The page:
Monday, April 09, 2007
The president of Missouri State University has threatened to shut down its school of social work after receiving a searing external review that describes the school as, among other things, hostile to "faith-based beliefs." After reading the report, the president, Michael T. Nietzel, gave the school a year and a half to clean up its act.
"I was embarrassed by the things that were said in this report, but it was not a difficult decision to make it public," Mr. Nietzel said on Friday. "The only way, ultimately, that students and the public will have confidence in you as an institution is if you're public about your problems."
Mr. Nietzel requested the report after the university settled a lawsuit filed by a former undergraduate in the school, Emily Brooker. Ms. Brooker said in her complaint that faculty members in the school had retaliated against her after she refused to complete an assignment in which she was to write a letter to her representative in Congress supporting the right of gay couples to adopt children. Ms. Brooker cited her religious beliefs in her refusal.
Sure enough, the president posted the report. The report includes this assessment of the academic learning environment:
Does the academic environment of the School of Social Work promote learning and stimulate an honest and open dialogue in which intellectual differences are shared and respected among students, faculty and staff?
Many students and faculty stated a fear of voicing differing opinions from the instructor or colleague. This was particularly true regarding spiritual and religious matters however, students voiced fears about questioning faculty regarding assignments or expectations. In fact "bullying" was used by both students and faculty to characterize specific faculty. It appears that faculty have no history of intellectual discussion/debate. Rather, differing opinions are taken personally and often result in inappropriate discourse.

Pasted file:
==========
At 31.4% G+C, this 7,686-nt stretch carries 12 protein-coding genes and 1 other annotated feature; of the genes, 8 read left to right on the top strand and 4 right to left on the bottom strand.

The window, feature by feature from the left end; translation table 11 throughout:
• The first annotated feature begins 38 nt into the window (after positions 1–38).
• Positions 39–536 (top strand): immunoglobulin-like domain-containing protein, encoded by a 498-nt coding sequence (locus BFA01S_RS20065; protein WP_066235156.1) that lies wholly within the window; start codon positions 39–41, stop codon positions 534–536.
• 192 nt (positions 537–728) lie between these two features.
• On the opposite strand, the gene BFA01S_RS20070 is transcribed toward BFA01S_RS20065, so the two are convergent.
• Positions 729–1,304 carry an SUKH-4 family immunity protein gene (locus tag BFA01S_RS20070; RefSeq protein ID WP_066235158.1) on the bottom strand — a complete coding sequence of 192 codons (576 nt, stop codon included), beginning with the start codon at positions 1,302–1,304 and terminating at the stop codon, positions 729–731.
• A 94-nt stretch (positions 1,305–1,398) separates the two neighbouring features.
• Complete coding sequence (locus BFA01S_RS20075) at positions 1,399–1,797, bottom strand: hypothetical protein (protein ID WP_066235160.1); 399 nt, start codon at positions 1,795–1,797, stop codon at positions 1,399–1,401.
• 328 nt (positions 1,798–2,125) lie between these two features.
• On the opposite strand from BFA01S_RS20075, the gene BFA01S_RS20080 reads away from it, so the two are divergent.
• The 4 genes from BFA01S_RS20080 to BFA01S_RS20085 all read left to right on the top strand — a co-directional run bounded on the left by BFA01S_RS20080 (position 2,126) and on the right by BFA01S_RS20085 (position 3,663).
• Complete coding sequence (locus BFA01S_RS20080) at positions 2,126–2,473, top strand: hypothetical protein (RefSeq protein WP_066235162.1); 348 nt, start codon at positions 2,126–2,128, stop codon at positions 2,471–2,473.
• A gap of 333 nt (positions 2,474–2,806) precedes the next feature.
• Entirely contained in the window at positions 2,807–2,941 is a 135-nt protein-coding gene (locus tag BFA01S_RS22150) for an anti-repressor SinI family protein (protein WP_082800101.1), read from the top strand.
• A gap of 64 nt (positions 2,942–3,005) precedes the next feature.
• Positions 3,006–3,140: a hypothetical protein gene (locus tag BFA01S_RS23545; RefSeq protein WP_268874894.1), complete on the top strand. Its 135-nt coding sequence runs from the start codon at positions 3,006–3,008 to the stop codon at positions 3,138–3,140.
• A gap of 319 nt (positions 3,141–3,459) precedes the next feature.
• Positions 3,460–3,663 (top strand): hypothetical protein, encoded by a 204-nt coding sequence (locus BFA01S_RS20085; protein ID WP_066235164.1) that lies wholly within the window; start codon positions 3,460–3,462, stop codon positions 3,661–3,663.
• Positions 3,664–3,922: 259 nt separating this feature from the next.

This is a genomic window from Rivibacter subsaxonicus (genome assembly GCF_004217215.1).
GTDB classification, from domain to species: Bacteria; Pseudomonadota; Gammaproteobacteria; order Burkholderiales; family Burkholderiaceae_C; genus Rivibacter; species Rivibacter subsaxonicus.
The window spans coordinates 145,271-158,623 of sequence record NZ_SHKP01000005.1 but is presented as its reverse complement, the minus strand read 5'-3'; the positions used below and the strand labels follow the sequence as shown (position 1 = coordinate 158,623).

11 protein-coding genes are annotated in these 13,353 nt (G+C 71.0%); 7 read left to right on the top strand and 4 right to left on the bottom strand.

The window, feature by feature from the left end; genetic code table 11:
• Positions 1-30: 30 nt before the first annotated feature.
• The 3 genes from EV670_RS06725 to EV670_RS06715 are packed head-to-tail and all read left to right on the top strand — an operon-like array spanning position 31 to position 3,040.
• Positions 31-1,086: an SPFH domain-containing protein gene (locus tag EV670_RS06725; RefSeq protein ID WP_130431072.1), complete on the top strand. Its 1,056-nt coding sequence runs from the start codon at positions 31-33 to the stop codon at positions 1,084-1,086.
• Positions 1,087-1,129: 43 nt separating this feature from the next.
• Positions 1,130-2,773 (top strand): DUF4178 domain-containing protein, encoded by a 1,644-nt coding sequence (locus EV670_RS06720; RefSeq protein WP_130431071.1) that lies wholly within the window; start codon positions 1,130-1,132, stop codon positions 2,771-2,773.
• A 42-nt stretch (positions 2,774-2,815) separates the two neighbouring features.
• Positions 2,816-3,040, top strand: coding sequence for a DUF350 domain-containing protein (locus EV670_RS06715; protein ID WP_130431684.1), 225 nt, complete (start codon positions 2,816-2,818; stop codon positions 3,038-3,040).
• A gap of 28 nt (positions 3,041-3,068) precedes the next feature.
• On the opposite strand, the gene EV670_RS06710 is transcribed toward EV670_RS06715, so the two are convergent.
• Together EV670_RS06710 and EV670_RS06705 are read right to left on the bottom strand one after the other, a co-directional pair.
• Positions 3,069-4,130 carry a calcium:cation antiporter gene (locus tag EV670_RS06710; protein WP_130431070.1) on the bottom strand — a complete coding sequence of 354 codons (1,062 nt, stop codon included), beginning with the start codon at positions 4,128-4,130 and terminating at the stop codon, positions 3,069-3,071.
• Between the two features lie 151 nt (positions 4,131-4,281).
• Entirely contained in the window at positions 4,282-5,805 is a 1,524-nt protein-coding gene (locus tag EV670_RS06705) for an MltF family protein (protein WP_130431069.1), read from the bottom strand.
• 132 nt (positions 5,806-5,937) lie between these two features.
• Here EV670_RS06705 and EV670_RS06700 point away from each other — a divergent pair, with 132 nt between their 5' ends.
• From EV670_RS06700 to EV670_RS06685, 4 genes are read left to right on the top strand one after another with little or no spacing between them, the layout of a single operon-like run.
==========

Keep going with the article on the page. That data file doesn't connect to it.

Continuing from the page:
Do the faculty and staff of the School of Social Work model and communicate the CSWE Code of Ethics for students in the program?
There is an atmosphere where the Code of Ethics is used in order to coerce students into certain belief systems regarding social work practice and the social work profession. This represents a distorted use of the Social Work Code of Ethics in that the Code of Ethics articulates that social workers should respect the values and beliefs of others.
A similar story was told here at SCSU fifteen years ago. That program continues; the reviewers at Missouri State virtually plead with its administration to either close the program or find a way to move the offending faculty from the university. Both of those are expensive options; the publication of this report is indicative that the university is willing to pay that price if public demand grows enough to support the payment.
Labels: higher education